Child pornography charges--until recently, state possession of child pornography charges, second degree felonies, required the convicted person to register on the sex offender registry for ten years. The ten years started running when the defendant was no longer on probation or parole.
Now, however, the Utah legislature has changed that. Pleading guilty to a second degree felony child pornography charge will place the defendant on the sex offender registry for life. This has a significant impact on the person's life as it restricts a person from living within a certain distance from schools and churches. The defendant is prohibited from visiting locations populated by children, such as parks.
Although your attorney should tell you about your placement on the sex offender registry, if your attorney fails to notify you of this "collateral consequence," you will not be able to withdraw your plea. State v. Trotter states that the consequences of being registered as a sex offender do not amount to a restriction that is as severe as deportation. Therefore a defense attorney need not inform you of your placement on the sex offender registration because of your plea.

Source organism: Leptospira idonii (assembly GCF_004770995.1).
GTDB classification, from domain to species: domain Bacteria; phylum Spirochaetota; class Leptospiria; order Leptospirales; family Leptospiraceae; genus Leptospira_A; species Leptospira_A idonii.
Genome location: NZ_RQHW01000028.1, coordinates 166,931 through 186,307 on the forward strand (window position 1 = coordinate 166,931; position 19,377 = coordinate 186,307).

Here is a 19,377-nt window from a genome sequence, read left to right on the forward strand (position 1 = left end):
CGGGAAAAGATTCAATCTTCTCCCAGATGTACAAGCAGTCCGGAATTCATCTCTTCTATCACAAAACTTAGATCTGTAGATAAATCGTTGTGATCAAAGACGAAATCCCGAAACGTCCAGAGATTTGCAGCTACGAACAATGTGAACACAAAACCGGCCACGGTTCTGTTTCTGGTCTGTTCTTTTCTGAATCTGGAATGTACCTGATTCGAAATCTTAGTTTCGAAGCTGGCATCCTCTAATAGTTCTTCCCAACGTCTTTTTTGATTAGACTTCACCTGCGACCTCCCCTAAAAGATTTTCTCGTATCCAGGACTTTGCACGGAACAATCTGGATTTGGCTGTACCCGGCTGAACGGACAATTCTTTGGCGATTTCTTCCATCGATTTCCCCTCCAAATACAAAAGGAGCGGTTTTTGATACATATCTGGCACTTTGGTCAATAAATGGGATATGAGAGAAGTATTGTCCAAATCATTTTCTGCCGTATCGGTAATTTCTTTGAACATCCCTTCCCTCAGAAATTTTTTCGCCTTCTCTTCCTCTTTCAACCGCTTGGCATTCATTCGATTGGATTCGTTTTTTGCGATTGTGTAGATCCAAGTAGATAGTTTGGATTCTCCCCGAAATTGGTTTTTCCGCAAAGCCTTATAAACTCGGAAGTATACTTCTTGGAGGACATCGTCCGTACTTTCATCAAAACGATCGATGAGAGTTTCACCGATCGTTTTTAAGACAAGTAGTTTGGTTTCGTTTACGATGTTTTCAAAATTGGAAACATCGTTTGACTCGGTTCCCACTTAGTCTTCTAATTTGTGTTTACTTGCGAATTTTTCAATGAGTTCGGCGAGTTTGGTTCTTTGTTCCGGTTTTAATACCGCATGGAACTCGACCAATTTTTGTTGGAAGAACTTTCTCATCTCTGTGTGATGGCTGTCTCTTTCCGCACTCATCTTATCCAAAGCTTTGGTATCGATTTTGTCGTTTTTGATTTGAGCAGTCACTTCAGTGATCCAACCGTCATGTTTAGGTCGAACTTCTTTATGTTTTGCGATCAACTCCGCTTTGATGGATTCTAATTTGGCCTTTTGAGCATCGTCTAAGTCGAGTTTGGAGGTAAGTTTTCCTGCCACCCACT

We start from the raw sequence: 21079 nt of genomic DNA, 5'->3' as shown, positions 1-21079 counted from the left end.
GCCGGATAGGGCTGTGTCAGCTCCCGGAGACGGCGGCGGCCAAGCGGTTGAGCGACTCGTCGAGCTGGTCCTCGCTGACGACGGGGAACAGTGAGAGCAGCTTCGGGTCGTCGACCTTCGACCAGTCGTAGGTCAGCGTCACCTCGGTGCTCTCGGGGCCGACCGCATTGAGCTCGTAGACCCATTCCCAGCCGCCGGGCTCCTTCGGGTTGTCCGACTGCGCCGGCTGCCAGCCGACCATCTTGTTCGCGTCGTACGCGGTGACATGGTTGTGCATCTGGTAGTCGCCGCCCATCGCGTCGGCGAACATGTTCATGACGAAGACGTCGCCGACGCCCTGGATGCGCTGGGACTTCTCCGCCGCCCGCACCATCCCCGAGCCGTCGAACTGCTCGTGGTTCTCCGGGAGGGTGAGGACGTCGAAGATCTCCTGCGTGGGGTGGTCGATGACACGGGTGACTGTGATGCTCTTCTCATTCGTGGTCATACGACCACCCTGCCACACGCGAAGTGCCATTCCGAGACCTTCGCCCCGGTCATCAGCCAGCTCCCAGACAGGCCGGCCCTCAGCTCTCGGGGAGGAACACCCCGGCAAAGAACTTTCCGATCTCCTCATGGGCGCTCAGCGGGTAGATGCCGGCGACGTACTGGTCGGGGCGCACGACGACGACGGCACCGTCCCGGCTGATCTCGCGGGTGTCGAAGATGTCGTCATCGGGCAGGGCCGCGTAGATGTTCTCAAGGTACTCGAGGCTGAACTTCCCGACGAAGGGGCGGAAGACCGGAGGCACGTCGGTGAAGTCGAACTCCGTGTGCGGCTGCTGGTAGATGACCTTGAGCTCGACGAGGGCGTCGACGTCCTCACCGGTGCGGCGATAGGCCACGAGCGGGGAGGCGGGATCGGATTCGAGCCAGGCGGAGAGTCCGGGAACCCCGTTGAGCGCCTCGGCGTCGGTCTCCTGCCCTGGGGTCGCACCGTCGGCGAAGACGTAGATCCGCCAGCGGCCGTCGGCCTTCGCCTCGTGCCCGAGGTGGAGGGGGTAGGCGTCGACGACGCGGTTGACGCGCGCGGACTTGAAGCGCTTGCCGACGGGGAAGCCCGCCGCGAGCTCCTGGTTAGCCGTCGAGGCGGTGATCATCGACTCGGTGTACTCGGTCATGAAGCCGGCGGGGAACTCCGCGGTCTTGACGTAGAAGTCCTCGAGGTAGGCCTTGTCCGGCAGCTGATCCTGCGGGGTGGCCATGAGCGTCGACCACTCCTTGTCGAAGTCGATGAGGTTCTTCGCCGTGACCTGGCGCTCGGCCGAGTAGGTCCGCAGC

It is critical that you consult a defense attorney with extensive experience in handling child pornography cases and who understands all of the consequences that can happen as the result of a conviction. If you are facing a child pornography charge in Salt Lake City, Provo, Logan, Farmington, Ogden, Vernal, or any city in the State of Utah, contact me for a free consultation.